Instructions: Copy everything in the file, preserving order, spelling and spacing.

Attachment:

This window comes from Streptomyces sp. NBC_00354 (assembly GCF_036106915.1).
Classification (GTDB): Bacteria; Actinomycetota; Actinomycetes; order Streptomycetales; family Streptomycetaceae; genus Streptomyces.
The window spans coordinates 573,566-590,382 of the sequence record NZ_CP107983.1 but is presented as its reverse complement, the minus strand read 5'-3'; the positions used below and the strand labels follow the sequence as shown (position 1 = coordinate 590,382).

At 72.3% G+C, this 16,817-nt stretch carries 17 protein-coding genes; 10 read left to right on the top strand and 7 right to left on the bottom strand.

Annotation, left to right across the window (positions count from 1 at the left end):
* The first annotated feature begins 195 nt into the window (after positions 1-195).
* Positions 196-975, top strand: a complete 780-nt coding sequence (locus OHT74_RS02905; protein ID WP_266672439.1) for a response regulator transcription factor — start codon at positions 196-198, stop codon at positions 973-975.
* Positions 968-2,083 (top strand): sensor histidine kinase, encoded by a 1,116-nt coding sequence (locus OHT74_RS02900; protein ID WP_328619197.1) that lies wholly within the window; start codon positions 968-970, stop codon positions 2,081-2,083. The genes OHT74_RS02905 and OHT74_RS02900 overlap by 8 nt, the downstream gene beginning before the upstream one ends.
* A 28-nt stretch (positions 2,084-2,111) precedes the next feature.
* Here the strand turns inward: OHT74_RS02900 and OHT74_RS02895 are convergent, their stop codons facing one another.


This window comes from Streptomyces sp. NBC_00354 (assembly GCF_036106915.1).
Classification (GTDB): Bacteria; Actinomycetota; Actinomycetes; order Streptomycetales; family Streptomycetaceae; genus Streptomyces.
The window spans coordinates 573,566-590,382 of the sequence record NZ_CP107983.1 but is presented as its reverse complement, the minus strand read 5'-3'; the positions used below and the strand labels follow the sequence as shown (position 1 = coordinate 590,382).

At 72.3% G+C, this 16,817-nt stretch carries 17 protein-coding genes; 10 read left to right on the top strand and 7 right to left on the bottom strand.

Annotation, left to right across the window (positions count from 1 at the left end):
* The first annotated feature begins 195 nt into the window (after positions 1-195).
* Positions 196-975, top strand: a complete 780-nt coding sequence (locus OHT74_RS02905; protein ID WP_266672439.1) for a response regulator transcription factor — start codon at positions 196-198, stop codon at positions 973-975.
* Positions 968-2,083 (top strand): sensor histidine kinase, encoded by a 1,116-nt coding sequence (locus OHT74_RS02900; protein ID WP_328619197.1) that lies wholly within the window; start codon positions 968-970, stop codon positions 2,081-2,083. The genes OHT74_RS02905 and OHT74_RS02900 overlap by 8 nt, the downstream gene beginning before the upstream one ends.
* A 28-nt stretch (positions 2,084-2,111) precedes the next feature.
* Here the strand turns inward: OHT74_RS02900 and OHT74_RS02895 are convergent, their stop codons facing one another.